Joseph Kyaw, one of many residents angry at the regime
      for doing little to help them recover from the storm's
      destruction.

      Among those waiting in Thailand were members of the
      USAID Disaster Assistance Response Team. Air Force
      transport planes and helicopters packed with supplies
      also sat waiting for a green light to enter Myanmar,
      also known as Burma.

      Myanmar allowed the first major international aid
      shipment Thursday — four U.N. planes carrying
      high-energy biscuits, including one which was
      apparently turned back. On Friday, state-owned
      television showed a cargo plane from Italy with water
      containers, food and plastic sheets at Yangon
      international airport.

      It is not clear how much of the aid is reaching the
      Irrawaddy delta. The U.N. estimates 1.5 million people
      have been "severely affected" and voiced "significant
      concern" about the disposal of dead bodies.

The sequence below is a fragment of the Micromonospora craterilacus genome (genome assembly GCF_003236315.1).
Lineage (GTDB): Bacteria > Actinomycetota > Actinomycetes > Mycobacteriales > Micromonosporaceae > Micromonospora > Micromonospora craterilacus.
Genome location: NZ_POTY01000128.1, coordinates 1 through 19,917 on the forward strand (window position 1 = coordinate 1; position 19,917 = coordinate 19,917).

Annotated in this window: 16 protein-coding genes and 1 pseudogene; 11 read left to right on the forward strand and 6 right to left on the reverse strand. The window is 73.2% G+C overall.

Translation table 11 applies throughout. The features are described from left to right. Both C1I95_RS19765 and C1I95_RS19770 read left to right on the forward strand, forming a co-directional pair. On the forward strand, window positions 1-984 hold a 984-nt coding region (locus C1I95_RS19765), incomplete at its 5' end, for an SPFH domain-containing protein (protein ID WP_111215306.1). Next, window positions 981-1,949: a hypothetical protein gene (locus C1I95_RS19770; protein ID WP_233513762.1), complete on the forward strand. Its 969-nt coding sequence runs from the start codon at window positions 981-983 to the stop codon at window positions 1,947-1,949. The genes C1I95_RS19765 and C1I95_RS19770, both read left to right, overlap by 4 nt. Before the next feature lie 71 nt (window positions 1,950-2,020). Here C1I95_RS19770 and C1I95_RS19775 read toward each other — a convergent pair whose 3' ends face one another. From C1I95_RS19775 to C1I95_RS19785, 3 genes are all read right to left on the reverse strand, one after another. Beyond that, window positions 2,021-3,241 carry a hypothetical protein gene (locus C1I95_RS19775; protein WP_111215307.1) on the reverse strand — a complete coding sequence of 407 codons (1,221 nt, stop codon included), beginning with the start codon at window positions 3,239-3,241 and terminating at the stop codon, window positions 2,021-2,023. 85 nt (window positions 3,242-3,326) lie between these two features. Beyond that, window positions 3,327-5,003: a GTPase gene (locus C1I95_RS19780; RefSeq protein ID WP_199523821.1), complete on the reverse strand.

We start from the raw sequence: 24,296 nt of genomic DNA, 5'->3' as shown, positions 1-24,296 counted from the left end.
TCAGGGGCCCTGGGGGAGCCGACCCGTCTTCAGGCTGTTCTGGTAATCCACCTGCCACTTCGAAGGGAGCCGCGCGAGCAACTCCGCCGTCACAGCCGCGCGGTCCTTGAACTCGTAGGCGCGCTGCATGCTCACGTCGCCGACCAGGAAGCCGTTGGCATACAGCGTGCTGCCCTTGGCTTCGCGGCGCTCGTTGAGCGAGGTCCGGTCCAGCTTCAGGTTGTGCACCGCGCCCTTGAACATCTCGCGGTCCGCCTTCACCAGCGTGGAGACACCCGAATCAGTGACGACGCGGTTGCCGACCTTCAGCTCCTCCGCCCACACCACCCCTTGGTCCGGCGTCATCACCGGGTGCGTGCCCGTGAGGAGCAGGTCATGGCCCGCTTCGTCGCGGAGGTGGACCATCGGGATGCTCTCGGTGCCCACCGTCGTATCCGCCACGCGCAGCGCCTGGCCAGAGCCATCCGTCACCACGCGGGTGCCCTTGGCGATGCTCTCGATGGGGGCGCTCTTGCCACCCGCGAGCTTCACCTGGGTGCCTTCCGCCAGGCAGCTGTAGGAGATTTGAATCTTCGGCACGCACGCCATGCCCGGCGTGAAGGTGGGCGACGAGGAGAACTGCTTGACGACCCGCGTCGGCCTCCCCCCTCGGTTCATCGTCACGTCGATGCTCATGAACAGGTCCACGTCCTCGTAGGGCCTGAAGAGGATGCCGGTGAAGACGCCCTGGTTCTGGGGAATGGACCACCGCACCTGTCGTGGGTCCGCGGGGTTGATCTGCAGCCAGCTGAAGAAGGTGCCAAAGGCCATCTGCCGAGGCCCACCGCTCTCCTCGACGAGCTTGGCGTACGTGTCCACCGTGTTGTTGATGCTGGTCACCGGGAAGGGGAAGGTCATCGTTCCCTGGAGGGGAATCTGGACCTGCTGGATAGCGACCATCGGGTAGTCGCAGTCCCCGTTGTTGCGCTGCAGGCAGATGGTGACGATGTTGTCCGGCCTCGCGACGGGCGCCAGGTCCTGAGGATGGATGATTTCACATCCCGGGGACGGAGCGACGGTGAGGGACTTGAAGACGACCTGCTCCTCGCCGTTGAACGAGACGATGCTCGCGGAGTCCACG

A Norway-based opposition news network, the Democratic
      Voice of Burma, provided graphic details of misery. In
      the village of Kongyangon, someone had written in
      Burmese, "We are all in trouble. Please come help us"
      on black asphalt, a video from the opposition group
      showed. A few feet away was another plea: "We're
      hungry," the words too small to be seen by air
      rescuers.

      According to state media, 22,997 people died and
      42,019 are missing from Cyclone Nargis, which hit the
      country's Irrawaddy delta on Saturday. Shari
      Villarosa, who heads the United States Embassy in
      Yangon, said the number of dead could eventually
      exceed 100,000 because of illnesses.

      Grim assessments about what lies ahead continued: The
      aid group Action Against Hunger noted that the delta
      region is known as the country's granary, and the
      cyclone hit before the harvest.

      "If the harvest has been destroyed this will have a
      devastating impact on food security in Myanmar," the
      group said.